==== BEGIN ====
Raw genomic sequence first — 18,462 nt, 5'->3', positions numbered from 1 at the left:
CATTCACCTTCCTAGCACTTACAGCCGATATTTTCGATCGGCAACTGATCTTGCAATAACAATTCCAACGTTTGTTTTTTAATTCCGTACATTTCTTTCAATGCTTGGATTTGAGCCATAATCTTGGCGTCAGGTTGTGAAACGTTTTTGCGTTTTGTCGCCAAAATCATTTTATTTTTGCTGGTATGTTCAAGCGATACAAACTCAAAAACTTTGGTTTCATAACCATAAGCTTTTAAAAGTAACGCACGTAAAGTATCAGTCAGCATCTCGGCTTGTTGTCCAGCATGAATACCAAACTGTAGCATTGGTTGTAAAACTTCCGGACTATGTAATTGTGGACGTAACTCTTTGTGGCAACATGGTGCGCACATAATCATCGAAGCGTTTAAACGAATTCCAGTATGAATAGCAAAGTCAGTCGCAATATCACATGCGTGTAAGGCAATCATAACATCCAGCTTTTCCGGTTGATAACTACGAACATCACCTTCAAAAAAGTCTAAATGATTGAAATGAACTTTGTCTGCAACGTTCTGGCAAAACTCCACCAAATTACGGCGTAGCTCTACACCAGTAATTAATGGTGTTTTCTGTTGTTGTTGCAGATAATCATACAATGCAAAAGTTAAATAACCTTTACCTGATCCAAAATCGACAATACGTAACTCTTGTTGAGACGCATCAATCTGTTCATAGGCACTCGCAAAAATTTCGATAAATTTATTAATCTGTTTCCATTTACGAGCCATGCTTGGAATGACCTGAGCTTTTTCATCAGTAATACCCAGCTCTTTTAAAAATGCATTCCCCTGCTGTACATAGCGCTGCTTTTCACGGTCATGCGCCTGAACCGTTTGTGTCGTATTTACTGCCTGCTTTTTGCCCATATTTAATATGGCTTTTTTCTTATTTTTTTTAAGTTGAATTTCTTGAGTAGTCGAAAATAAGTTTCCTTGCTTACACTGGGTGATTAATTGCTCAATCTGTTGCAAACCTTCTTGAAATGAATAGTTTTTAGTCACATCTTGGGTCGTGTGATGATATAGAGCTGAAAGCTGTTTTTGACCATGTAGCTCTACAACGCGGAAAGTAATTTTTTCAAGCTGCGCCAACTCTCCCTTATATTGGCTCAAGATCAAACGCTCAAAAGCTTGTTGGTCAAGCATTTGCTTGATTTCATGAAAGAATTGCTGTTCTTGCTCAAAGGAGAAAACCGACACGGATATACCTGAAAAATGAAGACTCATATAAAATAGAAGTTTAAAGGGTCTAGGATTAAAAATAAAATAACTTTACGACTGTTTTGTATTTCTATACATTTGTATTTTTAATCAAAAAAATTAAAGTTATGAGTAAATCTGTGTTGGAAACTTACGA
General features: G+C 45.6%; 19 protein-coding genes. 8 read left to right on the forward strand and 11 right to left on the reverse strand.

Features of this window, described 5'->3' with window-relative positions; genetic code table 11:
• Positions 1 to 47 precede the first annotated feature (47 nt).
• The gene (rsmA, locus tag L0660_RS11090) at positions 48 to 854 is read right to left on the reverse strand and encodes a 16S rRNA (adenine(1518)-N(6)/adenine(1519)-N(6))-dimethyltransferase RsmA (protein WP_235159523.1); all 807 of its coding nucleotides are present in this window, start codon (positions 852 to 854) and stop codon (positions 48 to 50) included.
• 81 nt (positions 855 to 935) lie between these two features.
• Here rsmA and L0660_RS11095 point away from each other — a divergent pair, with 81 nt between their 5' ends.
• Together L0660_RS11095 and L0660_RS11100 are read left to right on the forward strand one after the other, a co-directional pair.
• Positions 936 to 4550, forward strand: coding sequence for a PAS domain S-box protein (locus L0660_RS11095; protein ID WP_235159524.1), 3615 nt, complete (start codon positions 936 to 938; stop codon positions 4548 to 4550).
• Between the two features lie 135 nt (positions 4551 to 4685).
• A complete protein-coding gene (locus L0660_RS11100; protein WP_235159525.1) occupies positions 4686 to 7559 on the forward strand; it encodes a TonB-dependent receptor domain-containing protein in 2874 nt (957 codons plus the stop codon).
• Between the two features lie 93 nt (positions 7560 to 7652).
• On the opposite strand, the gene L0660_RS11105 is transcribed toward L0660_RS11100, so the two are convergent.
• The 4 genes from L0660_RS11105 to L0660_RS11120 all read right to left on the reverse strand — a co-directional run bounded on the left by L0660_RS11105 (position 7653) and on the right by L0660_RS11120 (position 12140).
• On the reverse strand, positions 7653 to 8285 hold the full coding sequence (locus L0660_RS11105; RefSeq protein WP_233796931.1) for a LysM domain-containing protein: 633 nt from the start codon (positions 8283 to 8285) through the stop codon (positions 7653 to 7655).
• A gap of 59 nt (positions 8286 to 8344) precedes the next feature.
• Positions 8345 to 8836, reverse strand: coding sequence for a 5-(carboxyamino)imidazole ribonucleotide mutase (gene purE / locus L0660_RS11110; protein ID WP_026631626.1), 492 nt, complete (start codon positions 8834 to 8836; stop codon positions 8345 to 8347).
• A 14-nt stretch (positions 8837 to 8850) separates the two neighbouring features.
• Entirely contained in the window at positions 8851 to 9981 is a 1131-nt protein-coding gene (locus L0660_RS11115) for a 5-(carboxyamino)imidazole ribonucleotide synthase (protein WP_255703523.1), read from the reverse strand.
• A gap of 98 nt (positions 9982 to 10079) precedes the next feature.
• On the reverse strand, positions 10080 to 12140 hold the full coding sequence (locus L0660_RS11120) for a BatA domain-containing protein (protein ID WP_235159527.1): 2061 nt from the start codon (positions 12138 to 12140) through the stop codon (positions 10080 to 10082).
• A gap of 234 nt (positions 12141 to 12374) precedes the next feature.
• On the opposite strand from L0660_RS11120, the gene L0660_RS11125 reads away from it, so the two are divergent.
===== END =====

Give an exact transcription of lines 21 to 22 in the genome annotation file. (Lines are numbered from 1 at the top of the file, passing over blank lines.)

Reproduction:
• A gap of 98 nt (positions 9982 to 10079) precedes the next feature.
• On the reverse strand, positions 10080 to 12140 hold the full coding sequence (locus L0660_RS11120) for a BatA domain-containing protein (protein ID WP_235159527.1): 2061 nt from the start codon (positions 12138 to 12140) through the stop codon (positions 10080 to 10082).